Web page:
Shavon: “When it comes to disclosing your status there are so many fears and anxiety that comes with it. Will that person leave me, will they want to physically hurt me and will they disclose my status to someone else. I think this takes time and it is different for each person and their relationship.  There has to be full trust in the person that you are disclosing to, along with being ok with the notion that once they find out they may leave.  You also have to have a lot of self-love and respect for yourself. To know that if this person does leave they were never the right person for you and it is not your fault. ” 

Charlie: “Perhaps the most important point to understand when disclosing your HIV status to someone else is that once that status has been told to somebody else by you; you will no longer have control over where that information will go next and how it will affect you later in life. Thus, one of the things to consider when disclosing your HIV status would be to ensure you feel comfortable enough disclosing sensitive personal information to that person, so it is not later revealed out to others without your prior consent first.  Another way to disclose is by speaking with partners, family and friends about HIV facts while educating at the same time, by doing so you will help eradicate stigma and correct misconceptions about HIV to help them better comprehend that HIV is now a highly manageable illness if the person takes charge over his/her medical treatment.”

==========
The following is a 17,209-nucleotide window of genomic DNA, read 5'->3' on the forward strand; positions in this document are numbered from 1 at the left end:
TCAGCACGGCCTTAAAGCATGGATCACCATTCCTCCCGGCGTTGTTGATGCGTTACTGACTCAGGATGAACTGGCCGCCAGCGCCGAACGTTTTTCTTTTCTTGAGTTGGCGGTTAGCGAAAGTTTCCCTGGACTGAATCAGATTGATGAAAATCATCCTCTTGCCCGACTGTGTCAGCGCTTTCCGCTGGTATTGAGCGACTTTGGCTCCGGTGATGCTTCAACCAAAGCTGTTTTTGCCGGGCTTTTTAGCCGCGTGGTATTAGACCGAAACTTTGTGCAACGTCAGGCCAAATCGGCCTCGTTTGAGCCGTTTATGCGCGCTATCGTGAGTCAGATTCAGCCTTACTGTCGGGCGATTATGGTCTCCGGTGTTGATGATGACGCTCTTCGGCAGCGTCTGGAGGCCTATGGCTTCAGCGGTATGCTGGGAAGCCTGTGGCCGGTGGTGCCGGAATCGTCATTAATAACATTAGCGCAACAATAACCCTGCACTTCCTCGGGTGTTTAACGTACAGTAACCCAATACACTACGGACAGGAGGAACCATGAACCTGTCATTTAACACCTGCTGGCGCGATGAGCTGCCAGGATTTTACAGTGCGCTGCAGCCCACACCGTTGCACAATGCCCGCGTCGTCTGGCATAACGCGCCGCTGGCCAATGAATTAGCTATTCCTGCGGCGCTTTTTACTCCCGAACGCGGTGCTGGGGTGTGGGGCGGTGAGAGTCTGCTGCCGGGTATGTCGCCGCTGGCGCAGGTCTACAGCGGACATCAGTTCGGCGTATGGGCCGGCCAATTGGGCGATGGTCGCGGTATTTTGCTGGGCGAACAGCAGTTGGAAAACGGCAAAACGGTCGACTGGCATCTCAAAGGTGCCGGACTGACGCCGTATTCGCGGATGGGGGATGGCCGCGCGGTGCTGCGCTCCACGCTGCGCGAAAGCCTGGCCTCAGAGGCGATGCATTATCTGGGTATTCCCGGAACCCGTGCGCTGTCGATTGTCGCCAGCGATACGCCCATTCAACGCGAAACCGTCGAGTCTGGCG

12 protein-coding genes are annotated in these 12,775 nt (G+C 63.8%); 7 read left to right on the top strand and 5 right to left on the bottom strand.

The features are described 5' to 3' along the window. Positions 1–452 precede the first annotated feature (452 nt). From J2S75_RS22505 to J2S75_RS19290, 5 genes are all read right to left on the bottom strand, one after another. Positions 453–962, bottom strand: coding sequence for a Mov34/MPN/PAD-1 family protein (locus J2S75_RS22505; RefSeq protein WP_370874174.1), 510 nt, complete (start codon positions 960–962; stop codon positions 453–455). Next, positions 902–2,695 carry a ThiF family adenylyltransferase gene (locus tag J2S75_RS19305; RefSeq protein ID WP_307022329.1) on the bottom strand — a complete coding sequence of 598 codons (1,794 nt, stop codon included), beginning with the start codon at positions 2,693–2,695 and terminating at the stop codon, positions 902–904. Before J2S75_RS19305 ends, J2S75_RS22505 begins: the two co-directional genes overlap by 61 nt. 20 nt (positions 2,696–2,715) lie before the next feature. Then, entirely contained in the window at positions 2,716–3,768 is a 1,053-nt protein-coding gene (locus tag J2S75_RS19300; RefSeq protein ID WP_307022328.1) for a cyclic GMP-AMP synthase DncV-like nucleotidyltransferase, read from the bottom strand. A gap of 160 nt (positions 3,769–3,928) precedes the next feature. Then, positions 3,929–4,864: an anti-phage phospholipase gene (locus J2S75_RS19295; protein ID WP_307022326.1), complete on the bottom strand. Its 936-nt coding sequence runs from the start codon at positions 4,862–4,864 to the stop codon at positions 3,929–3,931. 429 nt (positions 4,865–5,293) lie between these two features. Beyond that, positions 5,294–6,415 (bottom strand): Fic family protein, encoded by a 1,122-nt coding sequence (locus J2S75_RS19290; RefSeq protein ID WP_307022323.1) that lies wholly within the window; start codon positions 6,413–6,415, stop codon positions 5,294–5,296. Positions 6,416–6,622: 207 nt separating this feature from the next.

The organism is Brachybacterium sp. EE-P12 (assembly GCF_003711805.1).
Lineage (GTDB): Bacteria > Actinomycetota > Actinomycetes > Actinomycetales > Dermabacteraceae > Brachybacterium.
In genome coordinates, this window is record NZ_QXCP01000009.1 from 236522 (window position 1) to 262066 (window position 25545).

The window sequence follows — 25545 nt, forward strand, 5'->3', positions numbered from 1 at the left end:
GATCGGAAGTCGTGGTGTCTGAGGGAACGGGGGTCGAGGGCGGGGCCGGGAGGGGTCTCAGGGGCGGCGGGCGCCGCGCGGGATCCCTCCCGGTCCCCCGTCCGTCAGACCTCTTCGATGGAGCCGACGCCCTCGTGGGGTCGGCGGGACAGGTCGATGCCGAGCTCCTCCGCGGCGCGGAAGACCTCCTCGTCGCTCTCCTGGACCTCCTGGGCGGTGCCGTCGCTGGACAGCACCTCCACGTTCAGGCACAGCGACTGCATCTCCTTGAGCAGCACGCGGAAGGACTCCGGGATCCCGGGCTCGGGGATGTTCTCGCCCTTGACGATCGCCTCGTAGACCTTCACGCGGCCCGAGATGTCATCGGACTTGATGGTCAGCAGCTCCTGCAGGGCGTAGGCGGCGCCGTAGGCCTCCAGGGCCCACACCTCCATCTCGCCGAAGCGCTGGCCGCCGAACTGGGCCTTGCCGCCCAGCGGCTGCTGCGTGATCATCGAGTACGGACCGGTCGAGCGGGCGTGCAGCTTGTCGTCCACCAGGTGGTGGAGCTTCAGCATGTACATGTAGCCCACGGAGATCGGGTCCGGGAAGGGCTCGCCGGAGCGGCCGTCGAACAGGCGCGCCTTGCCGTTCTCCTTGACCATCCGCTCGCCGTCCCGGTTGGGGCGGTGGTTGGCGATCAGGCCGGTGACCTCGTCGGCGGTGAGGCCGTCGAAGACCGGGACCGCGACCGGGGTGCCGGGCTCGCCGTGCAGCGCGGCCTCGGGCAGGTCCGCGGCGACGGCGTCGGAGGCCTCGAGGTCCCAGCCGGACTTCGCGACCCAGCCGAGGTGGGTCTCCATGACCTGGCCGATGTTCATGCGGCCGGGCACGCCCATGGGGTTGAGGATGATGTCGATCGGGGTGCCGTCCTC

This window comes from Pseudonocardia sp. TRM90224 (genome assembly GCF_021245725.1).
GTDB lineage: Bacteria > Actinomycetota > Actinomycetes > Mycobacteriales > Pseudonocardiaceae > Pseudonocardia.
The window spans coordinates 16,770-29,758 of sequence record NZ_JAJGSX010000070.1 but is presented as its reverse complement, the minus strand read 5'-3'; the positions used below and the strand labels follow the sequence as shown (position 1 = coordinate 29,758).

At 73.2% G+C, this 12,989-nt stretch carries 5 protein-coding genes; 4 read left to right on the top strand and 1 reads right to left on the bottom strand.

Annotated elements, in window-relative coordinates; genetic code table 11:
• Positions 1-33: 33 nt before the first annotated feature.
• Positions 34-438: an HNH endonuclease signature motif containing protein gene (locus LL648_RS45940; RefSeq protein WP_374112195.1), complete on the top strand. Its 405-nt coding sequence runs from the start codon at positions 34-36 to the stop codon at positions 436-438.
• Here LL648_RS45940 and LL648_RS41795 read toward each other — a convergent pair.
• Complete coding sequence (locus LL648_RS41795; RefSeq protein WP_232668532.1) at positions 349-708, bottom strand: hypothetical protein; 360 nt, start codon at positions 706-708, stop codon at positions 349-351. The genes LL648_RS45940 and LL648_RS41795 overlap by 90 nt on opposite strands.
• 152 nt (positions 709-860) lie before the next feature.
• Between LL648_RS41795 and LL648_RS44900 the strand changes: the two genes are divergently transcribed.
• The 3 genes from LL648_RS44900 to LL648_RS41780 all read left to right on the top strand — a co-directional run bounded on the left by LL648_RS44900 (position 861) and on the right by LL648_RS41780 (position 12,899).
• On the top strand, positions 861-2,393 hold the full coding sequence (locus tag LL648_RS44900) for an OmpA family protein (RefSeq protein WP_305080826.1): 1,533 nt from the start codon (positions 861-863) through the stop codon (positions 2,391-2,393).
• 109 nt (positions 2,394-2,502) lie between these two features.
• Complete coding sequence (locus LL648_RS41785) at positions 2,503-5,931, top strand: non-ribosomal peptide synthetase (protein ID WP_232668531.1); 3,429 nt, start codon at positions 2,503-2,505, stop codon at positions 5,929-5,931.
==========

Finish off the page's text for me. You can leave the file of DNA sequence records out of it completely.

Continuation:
Mychael: “I find that as an activist, much of my personal interactions and social media dialogue is centered around my status so most people know up front that I am HIV positive and undetectable. I think an important component to the disclosure is explaining the science and recent studies to immediately alleviate any initial fear. Talking about Treatment as Prevention and the benefits of an HIV negative person on a PrEP regimen can also dispel myths and inform potential partners.”